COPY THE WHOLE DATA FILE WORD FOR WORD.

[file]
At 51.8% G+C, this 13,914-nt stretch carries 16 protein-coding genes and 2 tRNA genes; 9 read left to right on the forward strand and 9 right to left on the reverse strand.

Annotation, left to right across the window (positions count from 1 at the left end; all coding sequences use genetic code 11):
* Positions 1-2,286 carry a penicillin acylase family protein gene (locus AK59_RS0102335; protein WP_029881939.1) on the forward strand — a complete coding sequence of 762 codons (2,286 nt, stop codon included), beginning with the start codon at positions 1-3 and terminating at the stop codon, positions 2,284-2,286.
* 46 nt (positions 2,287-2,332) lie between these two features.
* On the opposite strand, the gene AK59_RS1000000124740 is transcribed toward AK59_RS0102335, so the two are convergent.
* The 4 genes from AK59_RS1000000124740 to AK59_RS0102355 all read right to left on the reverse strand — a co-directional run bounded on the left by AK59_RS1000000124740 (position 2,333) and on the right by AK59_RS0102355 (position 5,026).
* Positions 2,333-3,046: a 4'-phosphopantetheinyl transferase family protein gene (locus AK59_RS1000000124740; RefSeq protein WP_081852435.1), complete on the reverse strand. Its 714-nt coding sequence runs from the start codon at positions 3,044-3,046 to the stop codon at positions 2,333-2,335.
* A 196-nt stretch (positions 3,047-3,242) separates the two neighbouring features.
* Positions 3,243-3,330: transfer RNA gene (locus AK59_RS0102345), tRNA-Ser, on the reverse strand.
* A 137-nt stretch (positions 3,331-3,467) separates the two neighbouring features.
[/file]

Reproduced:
At 51.8% G+C, this 13,914-nt stretch carries 16 protein-coding genes and 2 tRNA genes; 9 read left to right on the forward strand and 9 right to left on the reverse strand.

Annotation, left to right across the window (positions count from 1 at the left end; all coding sequences use genetic code 11):
* Positions 1-2,286 carry a penicillin acylase family protein gene (locus AK59_RS0102335; protein WP_029881939.1) on the forward strand — a complete coding sequence of 762 codons (2,286 nt, stop codon included), beginning with the start codon at positions 1-3 and terminating at the stop codon, positions 2,284-2,286.
* 46 nt (positions 2,287-2,332) lie between these two features.
* On the opposite strand, the gene AK59_RS1000000124740 is transcribed toward AK59_RS0102335, so the two are convergent.
* The 4 genes from AK59_RS1000000124740 to AK59_RS0102355 all read right to left on the reverse strand — a co-directional run bounded on the left by AK59_RS1000000124740 (position 2,333) and on the right by AK59_RS0102355 (position 5,026).
* Positions 2,333-3,046: a 4'-phosphopantetheinyl transferase family protein gene (locus AK59_RS1000000124740; RefSeq protein WP_081852435.1), complete on the reverse strand. Its 714-nt coding sequence runs from the start codon at positions 3,044-3,046 to the stop codon at positions 2,333-2,335.
* A 196-nt stretch (positions 3,047-3,242) separates the two neighbouring features.
* Positions 3,243-3,330: transfer RNA gene (locus AK59_RS0102345), tRNA-Ser, on the reverse strand.
* A 137-nt stretch (positions 3,331-3,467) separates the two neighbouring features.